SCHOOL GARDENS AND FOOD INSECURITY IN PIMA COUNTY: The role school garden programs play in addressing food insecurity and the potential at Acacia Elementary School

Persistent Link:
http://hdl.handle.net/10150/609079
Title:
SCHOOL GARDENS AND FOOD INSECURITY IN PIMA COUNTY: The role school garden programs play in addressing food insecurity and the potential at Acacia Elementary School
Author:
Englert, Diana
Issue Date:
2016
Publisher:
The University of Arizona.
Rights:
Copyright © is held by the author. Digital access to this material is made possible by the College of Architecture, Planning and Landscape Architecture, and the University Libraries, University of Arizona. Further transmission, reproduction or presentation (such as public display or performance) of protected items is prohibited except with permission of the author.
Collection Information:
This item is part of the Sustainable Built Environments collection. For more information, contact http://sbe.arizona.edu.
Abstract:
Pima County, Arizona has a high rate of overall and childhood food insecurity (15.8% and 26.1% respectively). At the same time attitudes and interests in School Garden Programs have led to an increase in programs throughout the county. This research considers the following question: What role do school gardens play in alleviating food insecurity in Pima County? How can a School Garden Program be designed to best attend to food access, and how can it be applied specifically at Acacia Elementary School? Three school garden programs at three different schools were examined based on academic standing of the school, food security status of students and families, and garden programs related to food access. Observations of school garden programs and discussions with school faculty and teachers showed that there were two potential effects of the programs: Direct or Indirect Effects. Direct effects include produce that is directly donated or sold (affordably) to students and families. Indirect effects of school gardens provide skills, resources, confidence to practice gardening, cooking, or raising chickens at home. Indirect effects proved to be more significant than direct effects. Themes of school garden programs that address food access in this way included (1) Community Partnerships, (2) Extra-Curricular Garden Programs, (3) Cooking Education and Cultural Celebration, and (4) School and District Commitment. The potential of school gardens to alleviate food insecurity was directly applied to the new implementation of a school garden at Acacia Elementary School, a Title 1 school located in a rural food desert. The “ripple effect” food access garden programs cause can create a powerful force in communities living in urban or rural food desert and living with extreme food insecurity.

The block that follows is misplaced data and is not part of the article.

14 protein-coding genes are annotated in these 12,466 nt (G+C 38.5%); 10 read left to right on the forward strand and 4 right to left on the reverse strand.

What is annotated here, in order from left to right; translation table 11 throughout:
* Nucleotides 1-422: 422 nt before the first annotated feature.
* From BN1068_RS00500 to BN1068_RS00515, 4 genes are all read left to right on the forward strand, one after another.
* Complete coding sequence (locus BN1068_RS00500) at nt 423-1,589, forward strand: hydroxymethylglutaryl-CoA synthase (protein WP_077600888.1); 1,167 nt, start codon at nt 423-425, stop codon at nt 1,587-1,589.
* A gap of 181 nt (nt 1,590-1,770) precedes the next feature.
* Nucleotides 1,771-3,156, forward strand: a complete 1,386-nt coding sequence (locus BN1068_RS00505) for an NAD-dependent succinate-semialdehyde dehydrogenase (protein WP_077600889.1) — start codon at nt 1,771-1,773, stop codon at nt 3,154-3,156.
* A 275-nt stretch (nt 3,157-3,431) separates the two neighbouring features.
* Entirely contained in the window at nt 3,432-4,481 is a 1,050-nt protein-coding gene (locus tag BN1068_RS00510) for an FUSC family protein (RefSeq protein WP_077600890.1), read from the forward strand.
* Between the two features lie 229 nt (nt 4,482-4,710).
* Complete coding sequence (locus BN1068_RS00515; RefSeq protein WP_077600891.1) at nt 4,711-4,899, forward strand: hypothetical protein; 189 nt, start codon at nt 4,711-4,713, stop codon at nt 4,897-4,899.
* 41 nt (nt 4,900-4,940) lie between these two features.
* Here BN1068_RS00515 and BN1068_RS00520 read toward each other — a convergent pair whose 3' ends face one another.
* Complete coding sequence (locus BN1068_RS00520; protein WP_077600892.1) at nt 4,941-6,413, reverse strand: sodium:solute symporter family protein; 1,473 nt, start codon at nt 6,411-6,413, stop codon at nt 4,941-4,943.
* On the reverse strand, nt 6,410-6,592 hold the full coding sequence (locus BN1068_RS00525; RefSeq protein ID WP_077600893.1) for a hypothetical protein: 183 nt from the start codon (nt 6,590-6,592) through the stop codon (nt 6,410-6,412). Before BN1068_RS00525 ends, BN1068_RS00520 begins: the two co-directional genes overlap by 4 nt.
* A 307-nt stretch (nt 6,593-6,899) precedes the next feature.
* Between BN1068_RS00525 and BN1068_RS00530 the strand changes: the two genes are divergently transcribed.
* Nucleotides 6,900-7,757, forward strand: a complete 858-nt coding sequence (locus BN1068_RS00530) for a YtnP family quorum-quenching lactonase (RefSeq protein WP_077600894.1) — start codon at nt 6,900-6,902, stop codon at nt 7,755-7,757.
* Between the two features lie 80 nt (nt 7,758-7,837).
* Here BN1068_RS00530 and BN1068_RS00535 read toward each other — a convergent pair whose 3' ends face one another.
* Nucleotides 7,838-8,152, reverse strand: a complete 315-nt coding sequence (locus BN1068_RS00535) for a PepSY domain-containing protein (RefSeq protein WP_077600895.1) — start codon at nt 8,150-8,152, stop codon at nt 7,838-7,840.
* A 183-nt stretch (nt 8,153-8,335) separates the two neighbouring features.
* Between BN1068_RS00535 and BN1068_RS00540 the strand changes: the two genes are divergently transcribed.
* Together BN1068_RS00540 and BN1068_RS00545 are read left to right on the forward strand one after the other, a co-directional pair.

Description:
Sustainable Built Environments Senior Capstone Project
Type:
text
Keywords:
school gardens; food insecurity
Mentor:
Thompson, Moses
Instructor:
Iuliano, Joseph

Full metadata record

DC FieldValue Language
dc.contributor.authorEnglert, Dianaen
dc.date.accessioned2016-05-11T16:09:36Zen